Travel Tips

The Expert Guide to Combining Work and Travel

By
Willis Orlando
|
Product Operations
laptop open in front of a pool.
March 31, 2022
|
5 min read

Scott’s Cheap Flights is, and has always been, an all-remote workplace, with over 50 travel-loving employees who are always itching to get out and explore the world. 

In my three years here, I’ve sent emails from floating villages on Lake Titicaca, done Zoom calls from trains in rural Sicily, and been on live TV from a tiny town on a dirt road in Costa Rica. I’ve gotten pretty dang good at packing up my laptop (And my dog. And my baby) and hitting the road for a few weeks, or months, at a time, and I’ve also picked up some pointers from my coworkers along the way.  

If you’re someone who’s got a remote work arrangement and are ready to work from an exotic locale but are not quite sure how to get started, read on, friend, we’ve got you.

The world is your oyster—here’s how to pick your pearl 

You’ve got the clearance to work remotely, now it’s time to pick a destination. My biggest advice here is to follow your heart (and the deals). 

The main things to consider are: 

  • The local cost of living & renting a work-friendly place to stay
  • Time zone (more on that below)
  • Visas (how long can you stay before getting the boot? Do you need to apply for a visa?)
  • Your personal WFH travel approach (we’ll start here)
laptop with a view in Cusco.

Your WFH traveler approach

While there are countless ways to combine travel and remote work, I have two preferred approaches: Live Like a Local, or Tasting Menu.

The Live Like a Local approach is the one I take the most often. This means settling into one city or town for a stretch of a month or more, really getting to know the neighborhood and the locals, shopping at local markets, chatting with neighbors, and soaking up the vibes. 

When I travel this way, I scatter my time off, taking several 3 or 4-day weekends for side trips. In Naples, I spent my weekdays enjoying my neighborhood, eating pizza, and working, and my weekends in the Amalfi Coast or hopping quick, cheap flights to places like Sardinia. Not bad.

For those of us who dream of living abroad, this approach is great for testing the waters, and affords an opportunity for longer-term activities like language classes or volunteer work. Another distinct advantage is cost. Many accommodations on booking sites like Airbnb offer discounts for longer stays. I’ve often found stays of 28 days to be only slightly more expensive than stays of 10 or 12 days, for example.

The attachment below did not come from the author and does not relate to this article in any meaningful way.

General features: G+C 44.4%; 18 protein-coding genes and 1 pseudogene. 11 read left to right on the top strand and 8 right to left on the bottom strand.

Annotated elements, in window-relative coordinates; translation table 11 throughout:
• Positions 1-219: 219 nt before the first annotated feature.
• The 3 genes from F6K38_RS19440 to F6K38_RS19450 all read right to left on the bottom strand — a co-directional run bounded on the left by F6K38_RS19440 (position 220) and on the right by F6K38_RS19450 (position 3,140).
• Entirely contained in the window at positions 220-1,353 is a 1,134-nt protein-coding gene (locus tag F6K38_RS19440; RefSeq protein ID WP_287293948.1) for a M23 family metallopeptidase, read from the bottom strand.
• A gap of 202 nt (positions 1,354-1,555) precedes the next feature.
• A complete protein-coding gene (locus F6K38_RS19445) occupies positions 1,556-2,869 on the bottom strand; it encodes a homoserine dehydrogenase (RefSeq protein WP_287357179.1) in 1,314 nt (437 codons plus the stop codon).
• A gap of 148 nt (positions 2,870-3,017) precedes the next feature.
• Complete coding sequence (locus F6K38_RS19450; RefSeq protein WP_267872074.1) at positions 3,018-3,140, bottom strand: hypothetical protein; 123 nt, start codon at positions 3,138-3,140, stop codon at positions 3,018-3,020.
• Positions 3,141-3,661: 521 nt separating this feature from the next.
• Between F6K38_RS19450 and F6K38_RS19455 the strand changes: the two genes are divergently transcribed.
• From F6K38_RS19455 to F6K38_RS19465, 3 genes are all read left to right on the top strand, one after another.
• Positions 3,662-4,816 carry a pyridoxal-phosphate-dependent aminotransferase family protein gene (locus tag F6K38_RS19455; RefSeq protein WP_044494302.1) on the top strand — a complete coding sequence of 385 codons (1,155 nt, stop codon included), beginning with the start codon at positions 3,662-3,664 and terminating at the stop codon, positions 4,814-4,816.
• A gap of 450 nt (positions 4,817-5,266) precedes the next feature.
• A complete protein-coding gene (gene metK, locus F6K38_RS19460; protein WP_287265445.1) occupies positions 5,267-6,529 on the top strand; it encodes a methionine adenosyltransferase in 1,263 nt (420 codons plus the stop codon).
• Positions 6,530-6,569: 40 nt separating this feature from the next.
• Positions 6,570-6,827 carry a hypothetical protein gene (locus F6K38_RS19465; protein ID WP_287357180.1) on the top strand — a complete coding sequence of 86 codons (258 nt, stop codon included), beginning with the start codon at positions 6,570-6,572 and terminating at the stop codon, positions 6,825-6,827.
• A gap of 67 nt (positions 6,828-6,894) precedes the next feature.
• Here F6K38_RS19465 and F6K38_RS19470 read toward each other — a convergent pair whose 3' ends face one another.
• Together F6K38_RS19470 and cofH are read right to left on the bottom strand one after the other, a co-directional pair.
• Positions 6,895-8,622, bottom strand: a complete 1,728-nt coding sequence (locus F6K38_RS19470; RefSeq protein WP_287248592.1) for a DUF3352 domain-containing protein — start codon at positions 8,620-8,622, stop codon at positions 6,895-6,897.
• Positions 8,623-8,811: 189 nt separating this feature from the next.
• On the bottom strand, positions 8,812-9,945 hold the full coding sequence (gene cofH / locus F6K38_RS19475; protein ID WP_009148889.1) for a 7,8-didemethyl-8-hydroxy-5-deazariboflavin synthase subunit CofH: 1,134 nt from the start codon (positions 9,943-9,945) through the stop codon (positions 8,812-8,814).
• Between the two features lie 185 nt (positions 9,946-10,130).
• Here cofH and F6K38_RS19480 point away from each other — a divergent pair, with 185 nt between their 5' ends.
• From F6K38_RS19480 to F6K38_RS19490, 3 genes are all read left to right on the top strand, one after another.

If you opt to take this approach, try to resist the temptation to settle down right smack-dab in the center of your bucket list destination city without considering alternatives. While nobody can deny the allure of the Eiffel Tower or Florence’s Duomo, living for weeks at a time among throngs of tourists is bound to be exhausting (not to mention expensive), and you won’t get as much out of your trip as you would if you choose a neighborhood just outside of the city center, or a nearby, lesser-known city. Don’t worry, you’re spending plenty of time in your destination country, you’ll have ample opportunity to snap that perfect selfie.

If you’re more excited about sight seeing or excursions than local vibes, the Tasting Menu approach might be more your speed. This entails mapping out several easy-to-connect destinations and spending a week or so in each of them, getting a nice little taste of everywhere while splitting time between work and play. In this case, with less time in each destination, it could make more sense to choose more centrally-located accommodations, allowing you to take full advantage of your more limited non-working hours.

Like the previous approach, I find the best way to maximize your time is to take several long weekends. In Peru, I spent my work days in modern coffee shops with killer views and my long weekends hiking Colca Canyon, on a boat in Lake Titicaca, or exploring the Sacred Valley.